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Monday, September 1, 2008

An Underwater Shooting Primer


With prices dropping and capabilities on the rise, underwater photography is within the grasp of just about anyone who has an interest in giving it a try

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While increased access to underwater photography makes it easy for almost anyone to compose images in water and underwater, capturing a quality image requires skills and techniques unique to the liquid environment. Light behavior in water, principles of buoyancy, white-balance issues, effects of water on camera equipment (trust me, you don’t want to experience this), equipment maintenance and water clarity are all issues new to photographers entering the water. I’ll cover some basic techniques and skills that, when applied, will give you the opportunity to capture amazing images from the 70% of our planet that’s water.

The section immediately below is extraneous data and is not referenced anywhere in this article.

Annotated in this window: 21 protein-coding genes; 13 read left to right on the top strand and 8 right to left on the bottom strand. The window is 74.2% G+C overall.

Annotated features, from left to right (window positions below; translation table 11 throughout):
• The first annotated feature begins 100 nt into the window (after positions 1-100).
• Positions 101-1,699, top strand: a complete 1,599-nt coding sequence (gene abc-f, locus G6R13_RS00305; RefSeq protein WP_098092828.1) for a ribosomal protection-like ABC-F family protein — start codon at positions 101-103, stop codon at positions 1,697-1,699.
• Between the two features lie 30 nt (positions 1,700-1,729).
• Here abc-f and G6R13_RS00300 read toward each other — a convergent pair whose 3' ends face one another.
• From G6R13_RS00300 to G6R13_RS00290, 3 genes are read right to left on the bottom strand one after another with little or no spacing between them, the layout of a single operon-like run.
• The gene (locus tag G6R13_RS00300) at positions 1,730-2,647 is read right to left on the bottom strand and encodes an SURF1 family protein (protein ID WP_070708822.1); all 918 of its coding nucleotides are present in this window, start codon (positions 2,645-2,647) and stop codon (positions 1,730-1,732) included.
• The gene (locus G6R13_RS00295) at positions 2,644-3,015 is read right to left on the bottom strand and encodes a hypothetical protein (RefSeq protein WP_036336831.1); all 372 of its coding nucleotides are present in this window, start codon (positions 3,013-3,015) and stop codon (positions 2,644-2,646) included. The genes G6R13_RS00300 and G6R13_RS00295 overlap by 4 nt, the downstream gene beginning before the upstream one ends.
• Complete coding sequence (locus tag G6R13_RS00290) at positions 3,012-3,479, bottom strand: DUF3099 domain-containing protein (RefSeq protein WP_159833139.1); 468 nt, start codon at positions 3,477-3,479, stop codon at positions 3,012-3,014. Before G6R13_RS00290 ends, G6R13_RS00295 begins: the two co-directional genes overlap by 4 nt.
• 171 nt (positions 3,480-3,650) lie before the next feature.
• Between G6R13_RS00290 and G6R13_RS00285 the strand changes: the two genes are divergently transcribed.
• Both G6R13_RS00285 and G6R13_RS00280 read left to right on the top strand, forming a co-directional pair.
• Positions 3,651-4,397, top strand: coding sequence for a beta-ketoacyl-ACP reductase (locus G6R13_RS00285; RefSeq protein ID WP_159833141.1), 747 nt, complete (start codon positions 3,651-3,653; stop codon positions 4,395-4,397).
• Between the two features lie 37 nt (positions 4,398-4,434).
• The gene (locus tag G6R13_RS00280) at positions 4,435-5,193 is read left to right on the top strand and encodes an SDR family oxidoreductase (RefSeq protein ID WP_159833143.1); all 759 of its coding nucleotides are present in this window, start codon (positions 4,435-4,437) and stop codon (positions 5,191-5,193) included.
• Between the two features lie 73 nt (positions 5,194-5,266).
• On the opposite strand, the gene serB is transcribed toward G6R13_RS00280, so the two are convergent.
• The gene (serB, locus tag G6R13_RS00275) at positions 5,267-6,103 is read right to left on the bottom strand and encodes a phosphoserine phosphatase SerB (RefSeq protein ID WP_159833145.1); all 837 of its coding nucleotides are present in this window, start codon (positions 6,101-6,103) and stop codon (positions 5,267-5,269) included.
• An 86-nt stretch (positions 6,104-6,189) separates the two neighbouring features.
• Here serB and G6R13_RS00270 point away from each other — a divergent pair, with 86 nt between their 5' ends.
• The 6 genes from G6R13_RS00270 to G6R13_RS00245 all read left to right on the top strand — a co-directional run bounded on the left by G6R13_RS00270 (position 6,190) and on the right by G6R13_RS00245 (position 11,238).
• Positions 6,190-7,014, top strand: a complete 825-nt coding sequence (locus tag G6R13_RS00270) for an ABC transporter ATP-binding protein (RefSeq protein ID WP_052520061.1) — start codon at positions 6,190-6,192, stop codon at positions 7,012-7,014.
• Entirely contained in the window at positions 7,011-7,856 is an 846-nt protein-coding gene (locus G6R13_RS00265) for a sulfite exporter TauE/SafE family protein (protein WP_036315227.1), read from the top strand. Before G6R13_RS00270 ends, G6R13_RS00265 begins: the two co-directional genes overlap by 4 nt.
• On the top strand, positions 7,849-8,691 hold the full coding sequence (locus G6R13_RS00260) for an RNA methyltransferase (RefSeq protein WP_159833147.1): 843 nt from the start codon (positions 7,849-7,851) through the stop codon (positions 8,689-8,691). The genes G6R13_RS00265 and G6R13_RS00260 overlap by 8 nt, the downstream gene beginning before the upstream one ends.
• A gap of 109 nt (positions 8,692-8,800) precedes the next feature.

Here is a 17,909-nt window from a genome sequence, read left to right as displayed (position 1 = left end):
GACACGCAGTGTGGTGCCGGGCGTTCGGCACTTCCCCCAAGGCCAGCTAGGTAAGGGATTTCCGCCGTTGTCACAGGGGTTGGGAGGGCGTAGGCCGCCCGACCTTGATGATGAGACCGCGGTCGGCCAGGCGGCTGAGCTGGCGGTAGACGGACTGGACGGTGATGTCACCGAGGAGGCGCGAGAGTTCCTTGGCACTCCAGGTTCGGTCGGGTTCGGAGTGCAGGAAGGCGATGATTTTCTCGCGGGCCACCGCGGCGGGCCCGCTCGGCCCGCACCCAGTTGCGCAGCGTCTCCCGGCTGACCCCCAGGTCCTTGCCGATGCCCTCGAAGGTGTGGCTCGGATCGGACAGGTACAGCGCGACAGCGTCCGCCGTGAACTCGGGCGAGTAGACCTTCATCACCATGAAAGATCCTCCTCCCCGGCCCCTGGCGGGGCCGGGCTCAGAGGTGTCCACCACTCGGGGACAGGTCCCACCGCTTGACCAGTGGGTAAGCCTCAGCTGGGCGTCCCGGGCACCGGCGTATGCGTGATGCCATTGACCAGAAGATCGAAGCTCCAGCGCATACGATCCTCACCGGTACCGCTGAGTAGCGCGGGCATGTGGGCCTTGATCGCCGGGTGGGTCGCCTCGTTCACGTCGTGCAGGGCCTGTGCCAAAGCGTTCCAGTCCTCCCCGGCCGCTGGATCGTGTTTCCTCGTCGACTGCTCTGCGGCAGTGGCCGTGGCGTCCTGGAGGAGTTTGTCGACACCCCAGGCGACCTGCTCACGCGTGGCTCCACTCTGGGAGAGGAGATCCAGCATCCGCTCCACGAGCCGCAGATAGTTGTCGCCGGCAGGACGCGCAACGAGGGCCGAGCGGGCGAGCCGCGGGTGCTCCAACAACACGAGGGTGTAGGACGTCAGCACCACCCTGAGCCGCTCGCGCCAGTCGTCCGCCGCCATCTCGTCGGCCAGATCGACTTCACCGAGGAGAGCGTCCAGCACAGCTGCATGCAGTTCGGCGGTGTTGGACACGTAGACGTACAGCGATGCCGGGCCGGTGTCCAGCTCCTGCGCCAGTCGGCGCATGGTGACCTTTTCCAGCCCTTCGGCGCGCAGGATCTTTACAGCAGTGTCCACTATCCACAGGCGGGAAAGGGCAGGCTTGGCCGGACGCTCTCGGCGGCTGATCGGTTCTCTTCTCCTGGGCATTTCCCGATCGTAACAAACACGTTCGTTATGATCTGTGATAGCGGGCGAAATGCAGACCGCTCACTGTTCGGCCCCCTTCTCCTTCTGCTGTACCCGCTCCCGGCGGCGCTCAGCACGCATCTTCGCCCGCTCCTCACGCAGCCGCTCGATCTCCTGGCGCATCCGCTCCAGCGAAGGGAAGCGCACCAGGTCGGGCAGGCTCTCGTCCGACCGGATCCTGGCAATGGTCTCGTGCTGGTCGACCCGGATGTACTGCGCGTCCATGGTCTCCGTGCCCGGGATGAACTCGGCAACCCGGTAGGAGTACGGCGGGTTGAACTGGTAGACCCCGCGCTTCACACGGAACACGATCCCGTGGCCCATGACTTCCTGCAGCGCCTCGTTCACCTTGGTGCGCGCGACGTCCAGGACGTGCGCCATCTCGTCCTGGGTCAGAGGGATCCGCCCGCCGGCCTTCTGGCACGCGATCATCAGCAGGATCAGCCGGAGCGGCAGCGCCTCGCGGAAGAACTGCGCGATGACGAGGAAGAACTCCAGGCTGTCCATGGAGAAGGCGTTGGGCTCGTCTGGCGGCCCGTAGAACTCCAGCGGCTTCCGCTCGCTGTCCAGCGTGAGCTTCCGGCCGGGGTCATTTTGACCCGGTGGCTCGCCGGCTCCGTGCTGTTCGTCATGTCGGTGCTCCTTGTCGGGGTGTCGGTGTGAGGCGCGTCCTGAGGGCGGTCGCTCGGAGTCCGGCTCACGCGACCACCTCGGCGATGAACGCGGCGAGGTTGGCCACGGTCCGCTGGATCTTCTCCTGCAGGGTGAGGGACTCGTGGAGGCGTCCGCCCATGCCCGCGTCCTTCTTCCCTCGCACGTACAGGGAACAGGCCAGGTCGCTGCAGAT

Snorkeling With Compact Cameras
Snorkeling is perhaps the most popular form of in-water photography today. Camera manufacturers like Canon, Nikon, and Olympus have developed housings for their most popular compact digital cameras. Olympus has even produced a line of compacts that are waterproof to 30 feet without a housing! The Stylus 1030 SW is Olympus’ most recent addition to the line with this capability. As a snorkeler, the tendency is to shoot down on the reef and the animals below. This results in images of hard-to-see animals blending in with the background.

There are three general rules of underwater photography:
1 Get close to your subject, which minimizes the effect of water filtration on your subject.
2 Fill the frame; you don’t want tiny specks of unidentifiable critters in your images.
3 Shoot at upward angles; this allows for separation of your subject from the often cluttered background.

Most compact cameras have custom white-balance and camera settings called Scene modes. Some manufacturers like Canon and Olympus have included a number of underwater Scene modes that allow you to capture color-balanced images for wide-angle and close-up situations. The on-camera flash for most compact digitals is only effective for a few short feet in water. Turn it off for anything other than close-ups and macros to prevent backscatter in your image caused by lighting out-of-focus particles in the water.

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